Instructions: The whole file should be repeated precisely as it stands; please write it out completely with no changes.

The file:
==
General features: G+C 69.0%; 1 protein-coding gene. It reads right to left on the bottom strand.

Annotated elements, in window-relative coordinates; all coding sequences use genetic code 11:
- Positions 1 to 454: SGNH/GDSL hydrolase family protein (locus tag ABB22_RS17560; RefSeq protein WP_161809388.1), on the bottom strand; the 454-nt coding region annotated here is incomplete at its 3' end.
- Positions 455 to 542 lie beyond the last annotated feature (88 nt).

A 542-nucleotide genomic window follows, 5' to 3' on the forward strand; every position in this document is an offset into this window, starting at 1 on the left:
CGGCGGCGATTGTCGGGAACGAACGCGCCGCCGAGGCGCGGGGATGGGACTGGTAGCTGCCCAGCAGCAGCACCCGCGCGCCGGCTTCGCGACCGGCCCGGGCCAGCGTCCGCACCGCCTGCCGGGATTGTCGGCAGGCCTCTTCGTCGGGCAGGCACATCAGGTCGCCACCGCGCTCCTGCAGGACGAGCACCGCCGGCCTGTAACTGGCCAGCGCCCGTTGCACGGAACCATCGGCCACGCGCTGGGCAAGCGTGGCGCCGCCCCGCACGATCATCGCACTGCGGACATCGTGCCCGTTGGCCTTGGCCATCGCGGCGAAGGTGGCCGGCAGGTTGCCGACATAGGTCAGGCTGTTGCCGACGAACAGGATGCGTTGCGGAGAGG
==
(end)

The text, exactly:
General features: G+C 69.0%; 1 protein-coding gene. It reads right to left on the bottom strand.

Annotated elements, in window-relative coordinates; all coding sequences use genetic code 11:
- Positions 1 to 454: SGNH/GDSL hydrolase family protein (locus tag ABB22_RS17560; RefSeq protein WP_161809388.1), on the bottom strand; the 454-nt coding region annotated here is incomplete at its 3' end.
- Positions 455 to 542 lie beyond the last annotated feature (88 nt).

A 542-nucleotide genomic window follows, 5' to 3' on the forward strand; every position in this document is an offset into this window, starting at 1 on the left:
CGGCGGCGATTGTCGGGAACGAACGCGCCGCCGAGGCGCGGGGATGGGACTGGTAGCTGCCCAGCAGCAGCACCCGCGCGCCGGCTTCGCGACCGGCCCGGGCCAGCGTCCGCACCGCCTGCCGGGATTGTCGGCAGGCCTCTTCGTCGGGCAGGCACATCAGGTCGCCACCGCGCTCCTGCAGGACGAGCACCGCCGGCCTGTAACTGGCCAGCGCCCGTTGCACGGAACCATCGGCCACGCGCTGGGCAAGCGTGGCGCCGCCCCGCACGATCATCGCACTGCGGACATCGTGCCCGTTGGCCTTGGCCATCGCGGCGAAGGTGGCCGGCAGGTTGCCGACATAGGTCAGGCTGTTGCCGACGAACAGGATGCGTTGCGGAGAGG